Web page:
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San Diego
Thursday, May 30, 2024

Local Cos. Cash In on VC Funding in 2015

Venture capital investors pumped more than $1 billion into San Diego companies last year, the region’s best funding period in at least three years, buoyed by an especially diverse distribution of capital across industries.

The findings come from two reports using different methodologies: the Money Tree report from PricewaterhouseCoopers and the National Venture Capital Association, using data from Thomson Reuters, and the Dow Jones VentureSource report.

The analyses diverged on how well San Diego did in the fourth quarter. Dow Jones, which reported $597 million in VCfunding, said it was the best quarter since 2009, when the report began. PwC said funding dropped from $434 million in the third quarter to $334 million in the fourth.

But they agreed San Diego had a banner year. San Diego companies got $1.17 billion in VC money last year, according to PwC, the most funding since 2012. Dow Jones found the region received $1.48 billion, the best year on record.

Suja’s Success

Ryan Spencer, a PwC partner in San Diego, said Suja Life’s $149.4 million deal with Coca-Cola Co. was the largest deal of the year and the first deal above $100 million for San Diego since biofuel company Sapphire Energy Inc. raked in $139 million in 2012. Sapphire was back on the top rankings this year, with a $92 million deal in the fourth quarter that was the year’s second-biggest funding round.

“Even if I remove those two deals, this would be the best six-month window since mid-2012,” Spencer said.

Dow Jones said the biggest deal in the fourth quarter was the $100 million spin-off of Grail Bio from Illumina Inc.

Venture funding nationwide dipped slightly from the third quarter, but surged to near-record levels for the full year. PwC said it was the best year since 2000, amid the dot-com boom, and the second best year overall, with $58.8 billion in funding.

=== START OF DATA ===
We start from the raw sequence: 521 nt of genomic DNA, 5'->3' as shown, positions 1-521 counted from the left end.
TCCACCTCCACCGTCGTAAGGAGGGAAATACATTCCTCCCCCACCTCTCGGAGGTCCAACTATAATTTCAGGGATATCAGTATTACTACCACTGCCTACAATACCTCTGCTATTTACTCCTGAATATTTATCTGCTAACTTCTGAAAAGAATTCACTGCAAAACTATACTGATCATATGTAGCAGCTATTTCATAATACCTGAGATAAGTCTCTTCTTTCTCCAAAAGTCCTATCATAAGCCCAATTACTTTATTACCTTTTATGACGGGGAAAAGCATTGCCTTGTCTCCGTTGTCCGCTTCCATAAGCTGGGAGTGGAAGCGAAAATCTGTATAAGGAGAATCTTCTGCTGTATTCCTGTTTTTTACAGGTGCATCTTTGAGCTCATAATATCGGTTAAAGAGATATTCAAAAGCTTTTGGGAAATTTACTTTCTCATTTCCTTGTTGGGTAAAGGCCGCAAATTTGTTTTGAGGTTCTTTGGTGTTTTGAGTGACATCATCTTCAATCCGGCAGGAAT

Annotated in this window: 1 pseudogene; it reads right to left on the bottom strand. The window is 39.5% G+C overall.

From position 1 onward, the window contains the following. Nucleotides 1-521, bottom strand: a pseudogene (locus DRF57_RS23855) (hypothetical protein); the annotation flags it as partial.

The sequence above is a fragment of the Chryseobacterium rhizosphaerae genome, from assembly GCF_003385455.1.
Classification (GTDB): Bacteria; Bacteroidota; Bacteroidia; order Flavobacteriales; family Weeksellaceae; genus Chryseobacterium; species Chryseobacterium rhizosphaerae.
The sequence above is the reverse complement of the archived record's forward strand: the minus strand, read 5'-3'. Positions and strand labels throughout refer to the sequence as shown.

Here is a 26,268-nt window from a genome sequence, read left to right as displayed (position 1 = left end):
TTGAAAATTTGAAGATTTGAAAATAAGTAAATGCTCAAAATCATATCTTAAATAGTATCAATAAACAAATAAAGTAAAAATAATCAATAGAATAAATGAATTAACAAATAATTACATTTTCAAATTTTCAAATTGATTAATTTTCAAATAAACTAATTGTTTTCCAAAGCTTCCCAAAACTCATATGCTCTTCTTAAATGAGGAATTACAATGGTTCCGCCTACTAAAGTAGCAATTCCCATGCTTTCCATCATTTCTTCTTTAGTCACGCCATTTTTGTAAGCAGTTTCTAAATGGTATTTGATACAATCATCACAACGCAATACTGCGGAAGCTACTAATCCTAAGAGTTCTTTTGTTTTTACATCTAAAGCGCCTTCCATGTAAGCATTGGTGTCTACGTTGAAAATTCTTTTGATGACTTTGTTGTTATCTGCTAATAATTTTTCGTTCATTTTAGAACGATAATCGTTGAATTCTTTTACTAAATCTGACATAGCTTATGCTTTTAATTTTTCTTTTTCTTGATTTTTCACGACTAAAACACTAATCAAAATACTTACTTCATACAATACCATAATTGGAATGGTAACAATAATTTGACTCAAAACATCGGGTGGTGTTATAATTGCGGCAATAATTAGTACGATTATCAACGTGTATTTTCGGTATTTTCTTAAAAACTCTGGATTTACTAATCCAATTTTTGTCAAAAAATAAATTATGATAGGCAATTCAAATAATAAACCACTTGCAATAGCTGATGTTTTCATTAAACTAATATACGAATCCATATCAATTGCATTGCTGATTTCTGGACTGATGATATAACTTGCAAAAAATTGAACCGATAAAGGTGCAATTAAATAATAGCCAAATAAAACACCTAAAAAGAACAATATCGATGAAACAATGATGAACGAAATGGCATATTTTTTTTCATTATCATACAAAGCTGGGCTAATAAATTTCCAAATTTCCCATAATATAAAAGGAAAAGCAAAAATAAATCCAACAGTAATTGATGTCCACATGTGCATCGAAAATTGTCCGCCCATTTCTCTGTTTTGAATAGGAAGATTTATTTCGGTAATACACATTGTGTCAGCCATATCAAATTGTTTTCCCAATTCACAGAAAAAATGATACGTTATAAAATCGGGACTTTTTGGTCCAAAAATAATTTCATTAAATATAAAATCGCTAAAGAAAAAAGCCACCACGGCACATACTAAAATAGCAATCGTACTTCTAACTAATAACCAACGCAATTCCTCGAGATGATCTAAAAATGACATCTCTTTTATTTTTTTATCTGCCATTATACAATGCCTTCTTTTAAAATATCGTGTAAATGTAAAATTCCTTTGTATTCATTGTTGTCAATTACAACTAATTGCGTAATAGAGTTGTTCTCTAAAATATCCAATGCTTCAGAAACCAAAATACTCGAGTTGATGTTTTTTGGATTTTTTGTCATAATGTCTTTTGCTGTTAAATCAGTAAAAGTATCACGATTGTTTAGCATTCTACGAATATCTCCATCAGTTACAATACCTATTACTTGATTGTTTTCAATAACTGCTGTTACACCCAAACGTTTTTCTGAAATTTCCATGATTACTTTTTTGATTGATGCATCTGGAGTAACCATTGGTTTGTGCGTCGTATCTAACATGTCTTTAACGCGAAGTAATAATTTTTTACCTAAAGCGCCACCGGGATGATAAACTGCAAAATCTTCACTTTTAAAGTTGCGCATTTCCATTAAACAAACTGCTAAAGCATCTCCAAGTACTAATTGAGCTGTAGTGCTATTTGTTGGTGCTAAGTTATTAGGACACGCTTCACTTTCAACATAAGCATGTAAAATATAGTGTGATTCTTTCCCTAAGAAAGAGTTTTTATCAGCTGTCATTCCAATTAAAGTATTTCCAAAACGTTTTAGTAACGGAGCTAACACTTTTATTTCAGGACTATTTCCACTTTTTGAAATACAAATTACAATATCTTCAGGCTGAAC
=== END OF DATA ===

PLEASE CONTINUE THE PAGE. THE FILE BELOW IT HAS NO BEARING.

Dow Jones said it was the best year since it began tracking the industry in 2009, with $69.9 billion.

Bigger Deals

Investors are also focusing on higher value deals than in the recent past, with the number of San Diego deals roughly the same as last year at around 100, but with average deal size growing considerably. The average deal was worth $11.5 million in San Diego last year, up from $8.2 million the year before and the highest average over the past 20 years. Dow Jones saw the figure rise from $11.9 million to $17 million.

“You’re seeing a larger amount of dollars targeted towards a smaller group of companies,” Spencer said. “It tells me that not only do we have a lot of good companies starting up, but showing they can execute on their milestones.”

Tim Holl, an audit partner for Ernst & Young in San Diego, said the decline in funding from the third to fourth quarter could be a sign VCs were hesitant as global economic indicators grew dire at the end of the year. That could drive investors to seek out higher value deals that appear to be better bets.

“You’ve got China slowing down, market uncertainty, volatility and the VCs have started to pull back a little bit,” Holl said. “There’s been a flight to quality.”

If uncertain conditions continue, he added, it may be harder for early-stage companies to attract funding this year.

Software’s Take

The region’s tech sector got a noticeable boost in PwC’s report, as a much greater share of investments went to software companies than the past few years. Life science companies got 52 percent of all the money invested in San Diego last year, while software companies got 20 percent. In 2014, life sciences received 67 percent while software got 12 percent.

Mike Krenn, president of San Diego Venture Group, said the news was heartening because it has been historically difficult to attract attention from VCs in Silicon Valley to tech companies in San Diego.

“The life sciences side in San Diego is on auto-pilot,” Krenn said. “The VCs are coming down regularly. But the tech side could use some help.”

Investors from the Bay Area are sometimes cautious about investing in a San Diego tech company because it requires them to come here regularly for board meetings, whereas local software investments are plentiful. But every time a San Diego software firm completes a successful round, it’s easier to get investors into more deals because they are already planning to be in San Diego once a quarter.


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